I haven't heard of any debate on whether Harlan's is a species? As far as I know, it is an accepted subspecies of the Red-tailed Hawk. The DNA does show it is a Red-tailed Hawk, is there debate over the study? I don't think any taxonomists are debating this....that's for them to blog about. Or maybe I will blog about what I am privy to up until now.

November 29, 2013 at 7:19 AM  
Blogger D Myhr said...

Hatem's comments and yours of Nov.25-28 have merit and as a novice birder and 'hawker" I like the idea of a "type" specimen(s) and then some details for the range( of morphs) that they may exhibit. For example- William S.Clark's article in Birding (vol 41,No 1,Jan. 2009) begins with the Type specimen for a Harlan's in his report Extreme Variation In The Tails....differs from Red-tailed Hawks. In geology, type-sections describe and document a formation. Variation(s) from this are either, facies equivalents or warrant a new name( and type-section). Yes, a retired geologist I am and so I could see that the Rt's and their subspecies would have to have a type-specimen and after that the blogs and reports and books would and have evolved. Jerry,"subjective ID"S", well not if a few of you experts got together and nailed down the type-specimen from each region and its Type-morph . After that we with less experience can argue the merits of an ID.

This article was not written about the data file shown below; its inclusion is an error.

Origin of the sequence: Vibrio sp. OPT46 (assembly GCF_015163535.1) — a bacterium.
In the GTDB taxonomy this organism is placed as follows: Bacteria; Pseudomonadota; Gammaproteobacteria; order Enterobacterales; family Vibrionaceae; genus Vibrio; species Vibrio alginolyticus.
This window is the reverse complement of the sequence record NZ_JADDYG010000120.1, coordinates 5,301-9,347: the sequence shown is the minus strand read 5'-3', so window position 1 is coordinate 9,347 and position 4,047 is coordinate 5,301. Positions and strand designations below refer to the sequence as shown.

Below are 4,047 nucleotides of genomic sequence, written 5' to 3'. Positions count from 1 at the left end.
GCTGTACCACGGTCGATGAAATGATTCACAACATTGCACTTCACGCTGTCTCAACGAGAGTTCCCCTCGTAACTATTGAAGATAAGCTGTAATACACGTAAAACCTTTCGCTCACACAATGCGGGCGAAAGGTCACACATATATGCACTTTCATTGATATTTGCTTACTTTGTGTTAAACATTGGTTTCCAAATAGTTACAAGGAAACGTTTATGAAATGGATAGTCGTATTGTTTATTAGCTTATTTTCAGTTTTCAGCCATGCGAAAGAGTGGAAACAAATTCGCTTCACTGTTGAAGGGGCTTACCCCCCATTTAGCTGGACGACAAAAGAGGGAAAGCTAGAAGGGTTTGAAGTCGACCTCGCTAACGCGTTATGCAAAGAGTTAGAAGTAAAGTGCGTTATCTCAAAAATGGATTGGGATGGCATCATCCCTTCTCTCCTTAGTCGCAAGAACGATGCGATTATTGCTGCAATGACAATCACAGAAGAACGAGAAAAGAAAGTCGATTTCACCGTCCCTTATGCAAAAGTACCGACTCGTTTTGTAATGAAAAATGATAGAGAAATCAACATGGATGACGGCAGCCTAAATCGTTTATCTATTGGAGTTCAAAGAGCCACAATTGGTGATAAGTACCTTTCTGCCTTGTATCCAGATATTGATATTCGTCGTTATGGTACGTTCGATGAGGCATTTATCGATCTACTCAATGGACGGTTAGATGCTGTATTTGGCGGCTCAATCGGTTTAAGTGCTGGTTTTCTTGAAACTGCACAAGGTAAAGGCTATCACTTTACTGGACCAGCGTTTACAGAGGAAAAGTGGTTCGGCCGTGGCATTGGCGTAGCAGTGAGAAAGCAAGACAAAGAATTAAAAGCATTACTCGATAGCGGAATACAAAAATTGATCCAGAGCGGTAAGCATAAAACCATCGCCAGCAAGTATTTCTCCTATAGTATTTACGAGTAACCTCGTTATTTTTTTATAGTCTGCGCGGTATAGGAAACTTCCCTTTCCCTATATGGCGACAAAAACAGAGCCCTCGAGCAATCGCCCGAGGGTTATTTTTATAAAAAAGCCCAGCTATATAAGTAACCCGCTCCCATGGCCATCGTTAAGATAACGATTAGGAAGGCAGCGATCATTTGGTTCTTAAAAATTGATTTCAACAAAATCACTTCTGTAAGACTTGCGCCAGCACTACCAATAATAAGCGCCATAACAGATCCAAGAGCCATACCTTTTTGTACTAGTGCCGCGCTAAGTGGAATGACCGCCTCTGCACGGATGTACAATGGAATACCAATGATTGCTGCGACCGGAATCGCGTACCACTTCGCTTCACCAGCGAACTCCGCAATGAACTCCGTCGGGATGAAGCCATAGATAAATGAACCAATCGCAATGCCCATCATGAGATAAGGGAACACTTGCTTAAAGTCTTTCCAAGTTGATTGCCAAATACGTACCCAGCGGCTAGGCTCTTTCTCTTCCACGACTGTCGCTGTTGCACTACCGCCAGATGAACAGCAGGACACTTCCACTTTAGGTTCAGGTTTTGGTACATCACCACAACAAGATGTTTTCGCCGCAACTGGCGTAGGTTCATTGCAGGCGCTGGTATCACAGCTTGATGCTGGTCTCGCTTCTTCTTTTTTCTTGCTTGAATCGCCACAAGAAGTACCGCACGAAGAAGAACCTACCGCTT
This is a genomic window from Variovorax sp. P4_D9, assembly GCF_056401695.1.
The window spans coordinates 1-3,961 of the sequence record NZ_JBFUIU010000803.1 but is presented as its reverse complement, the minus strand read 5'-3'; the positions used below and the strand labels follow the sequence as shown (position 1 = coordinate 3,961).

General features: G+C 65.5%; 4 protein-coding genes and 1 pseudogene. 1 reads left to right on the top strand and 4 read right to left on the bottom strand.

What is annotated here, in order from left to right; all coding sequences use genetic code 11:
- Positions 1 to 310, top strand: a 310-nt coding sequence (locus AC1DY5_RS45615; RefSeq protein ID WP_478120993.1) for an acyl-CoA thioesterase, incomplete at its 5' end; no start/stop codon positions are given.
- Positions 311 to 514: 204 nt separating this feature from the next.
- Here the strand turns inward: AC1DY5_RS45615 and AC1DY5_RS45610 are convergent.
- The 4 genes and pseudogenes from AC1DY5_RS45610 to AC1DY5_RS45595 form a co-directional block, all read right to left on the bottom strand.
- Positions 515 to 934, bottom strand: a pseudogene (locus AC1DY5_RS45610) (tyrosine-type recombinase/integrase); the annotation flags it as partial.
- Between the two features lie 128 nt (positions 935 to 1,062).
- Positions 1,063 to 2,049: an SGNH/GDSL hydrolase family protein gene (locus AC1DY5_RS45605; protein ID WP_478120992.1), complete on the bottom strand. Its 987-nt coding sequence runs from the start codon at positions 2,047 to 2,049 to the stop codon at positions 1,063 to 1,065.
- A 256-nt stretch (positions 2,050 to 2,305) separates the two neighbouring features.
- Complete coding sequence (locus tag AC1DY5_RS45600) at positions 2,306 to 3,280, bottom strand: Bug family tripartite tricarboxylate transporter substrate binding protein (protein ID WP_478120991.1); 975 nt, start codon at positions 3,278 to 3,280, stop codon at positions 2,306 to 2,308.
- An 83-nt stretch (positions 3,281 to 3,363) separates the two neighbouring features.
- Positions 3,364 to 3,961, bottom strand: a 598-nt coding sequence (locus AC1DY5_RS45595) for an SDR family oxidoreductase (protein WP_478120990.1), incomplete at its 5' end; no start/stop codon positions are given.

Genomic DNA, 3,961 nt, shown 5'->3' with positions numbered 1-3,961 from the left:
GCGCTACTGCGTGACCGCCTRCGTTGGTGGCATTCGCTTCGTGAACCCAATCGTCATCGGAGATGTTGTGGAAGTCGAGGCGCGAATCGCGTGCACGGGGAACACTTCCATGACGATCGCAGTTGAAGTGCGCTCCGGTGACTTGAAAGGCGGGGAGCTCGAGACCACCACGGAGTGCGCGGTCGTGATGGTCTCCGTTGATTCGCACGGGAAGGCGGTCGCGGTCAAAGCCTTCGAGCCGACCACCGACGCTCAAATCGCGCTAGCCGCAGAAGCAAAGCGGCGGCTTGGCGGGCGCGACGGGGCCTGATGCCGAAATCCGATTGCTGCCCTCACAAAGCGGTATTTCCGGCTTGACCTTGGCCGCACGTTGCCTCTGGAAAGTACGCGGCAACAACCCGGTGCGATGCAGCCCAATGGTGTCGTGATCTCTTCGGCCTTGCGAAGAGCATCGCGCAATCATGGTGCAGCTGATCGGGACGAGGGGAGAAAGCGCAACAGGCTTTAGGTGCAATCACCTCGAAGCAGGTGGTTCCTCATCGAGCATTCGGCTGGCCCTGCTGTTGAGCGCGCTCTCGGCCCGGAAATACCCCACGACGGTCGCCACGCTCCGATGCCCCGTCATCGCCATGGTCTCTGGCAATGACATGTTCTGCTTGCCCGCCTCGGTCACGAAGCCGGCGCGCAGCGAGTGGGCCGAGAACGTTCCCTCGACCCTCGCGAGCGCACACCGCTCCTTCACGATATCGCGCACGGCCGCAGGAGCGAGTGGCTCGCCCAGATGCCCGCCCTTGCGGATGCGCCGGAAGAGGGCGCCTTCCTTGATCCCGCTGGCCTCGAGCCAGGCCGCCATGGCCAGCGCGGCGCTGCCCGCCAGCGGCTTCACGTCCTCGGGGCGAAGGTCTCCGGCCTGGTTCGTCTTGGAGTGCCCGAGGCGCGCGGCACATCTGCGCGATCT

November 29, 2013 at 5:26 PM  
Blogger Jerry Liguori said...

Working on it Daryll...please keep commenting!

November 30, 2013 at 5:57 AM